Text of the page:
- The molecule we need to deliver can't be done more efficiently in some other way
- The origami is big enough to hold a decent number of copies of the molecule
- The big origami can get into the area it needs to be in in the first place
- This idea of using origami for delivery only makes sense if:
- Let's do it!
- Other Notes
- In Chem 285, we spent a lot of time talking about problems with getting small molecules to get where they ought to get for efficacy. Maybe we could see if one of those molecules would make sense for delivery? (I didn't pay enough attention/don't have such a good long term memory to pull a molecule off the top of my head.)
- My pet interest is small non-coding RNA - ex. microRNAs, artificial RNAs used in RNAi - and another thing we saw in Chem 285 was the difficulty of getting RNA or even DNA into cells, to do their magic. What if we could make a structure that porated cells and inserted RNA or DNA+transcription-components? In other words, a virus, but low-damage - without the massive lysis we see for lots of viruses, maybe one hole per cell, or do it in such a way that the cell pinocytotes/phagocytotes the contents. And it has to be unhijackable by bad DNA.
- Last summer I was working on Yersinia enterocolitica, a relative of Yersinia pestis (ie. bubonic plague). The Yersinias and a few other types of bacteria use Type III secretion, which means they jab a hole into a host cell using their needle structure (which grows only when it gets close to the low-Mg2++ cell membrane environment) and import proteins (or, debatably, small non-coding RNAs) into the host. Could we use that? (Just an idea, I don't really know what it would be useful for, but it's kind of cool.)
- Does double-stranded DNA (dsDNA) get immunologically-chewed-up when it's free-floating around the body? That might be a problem. (I remember that bacterial single-stranded DNA did - or I think I remember that, along with CpG islands... man, I did really poorly in Immunology.)
Hope everyone's exams are going well, see you all soon!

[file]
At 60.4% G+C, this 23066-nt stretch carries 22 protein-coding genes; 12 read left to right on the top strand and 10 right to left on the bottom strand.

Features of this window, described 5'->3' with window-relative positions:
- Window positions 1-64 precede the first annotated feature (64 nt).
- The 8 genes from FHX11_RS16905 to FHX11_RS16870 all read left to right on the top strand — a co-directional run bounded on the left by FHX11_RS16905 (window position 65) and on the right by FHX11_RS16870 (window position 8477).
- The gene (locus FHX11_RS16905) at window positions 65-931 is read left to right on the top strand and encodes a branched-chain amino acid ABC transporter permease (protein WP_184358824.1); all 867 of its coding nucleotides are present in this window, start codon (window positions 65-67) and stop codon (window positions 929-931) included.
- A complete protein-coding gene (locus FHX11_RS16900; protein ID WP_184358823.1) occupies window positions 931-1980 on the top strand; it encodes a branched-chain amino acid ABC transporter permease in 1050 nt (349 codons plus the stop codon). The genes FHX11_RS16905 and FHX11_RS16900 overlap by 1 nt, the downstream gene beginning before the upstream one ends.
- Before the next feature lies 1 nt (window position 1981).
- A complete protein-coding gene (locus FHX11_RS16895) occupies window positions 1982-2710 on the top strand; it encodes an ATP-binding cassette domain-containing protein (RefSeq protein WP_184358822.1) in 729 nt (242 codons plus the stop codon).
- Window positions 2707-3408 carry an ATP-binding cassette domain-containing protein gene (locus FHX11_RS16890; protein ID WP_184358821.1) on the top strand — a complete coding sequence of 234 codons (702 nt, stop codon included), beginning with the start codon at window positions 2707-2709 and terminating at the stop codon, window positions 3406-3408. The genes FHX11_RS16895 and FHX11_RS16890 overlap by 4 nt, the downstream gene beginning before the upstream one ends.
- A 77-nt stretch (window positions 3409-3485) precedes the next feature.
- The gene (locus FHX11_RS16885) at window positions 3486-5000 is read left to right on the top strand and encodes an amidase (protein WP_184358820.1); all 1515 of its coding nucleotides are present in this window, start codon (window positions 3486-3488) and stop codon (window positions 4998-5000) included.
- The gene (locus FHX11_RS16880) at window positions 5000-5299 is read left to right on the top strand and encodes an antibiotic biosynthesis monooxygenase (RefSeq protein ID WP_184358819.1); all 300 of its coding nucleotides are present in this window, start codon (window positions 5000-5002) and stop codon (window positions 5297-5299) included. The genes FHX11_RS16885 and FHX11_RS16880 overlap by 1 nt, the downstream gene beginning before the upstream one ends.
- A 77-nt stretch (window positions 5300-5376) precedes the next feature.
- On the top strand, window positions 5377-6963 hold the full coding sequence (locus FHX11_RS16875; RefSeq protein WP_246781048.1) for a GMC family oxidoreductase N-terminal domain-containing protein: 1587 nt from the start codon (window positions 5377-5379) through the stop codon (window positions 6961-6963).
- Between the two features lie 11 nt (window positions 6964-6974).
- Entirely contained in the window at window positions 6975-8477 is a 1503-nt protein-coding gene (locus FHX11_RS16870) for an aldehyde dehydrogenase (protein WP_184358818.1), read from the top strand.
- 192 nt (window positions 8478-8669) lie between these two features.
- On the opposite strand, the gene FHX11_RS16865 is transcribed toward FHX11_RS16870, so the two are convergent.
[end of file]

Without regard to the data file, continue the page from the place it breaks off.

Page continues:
(From the mailing list email I sent out awhile ago)
I'd just like to suggest that we consider doing something non-cloning based, as in Willliam Shih's DNA structure stuff.
- cloning is probably going to be a LOT slower (and more difficult to get working, from personal experience) than what he was talking about
- he's one of the world's experts, so I'm sure that with his guidance we could do something quick and error-free
- it'll be so different and so much cooler than anything else any other group could think of, because it won't be bacterial-based
- it's cutting edge
- drug delivery systems are hot, and necessary, and this is seriously stuff NO ONE ELSE has ever thought of or done before
- if we're going to try to make something with human (ie. medical) importance, starting in bacteria is good, but the eventual transition to eukaryotes is no fun to actually do (ie. transfection)
- it won't be BBa_, so it might not be so legit in the competition
- none of us probably have any experience doing stuff like that, but some of us already know how to clone (if I'm wrong, please correct me :))
Hey everyone, here are some very high-level computer science-ish ideas I came up with tonight. I have no idea how hard these would be to implement, but I'll just throw these out there to get the spherical fullerene (haha) rolling: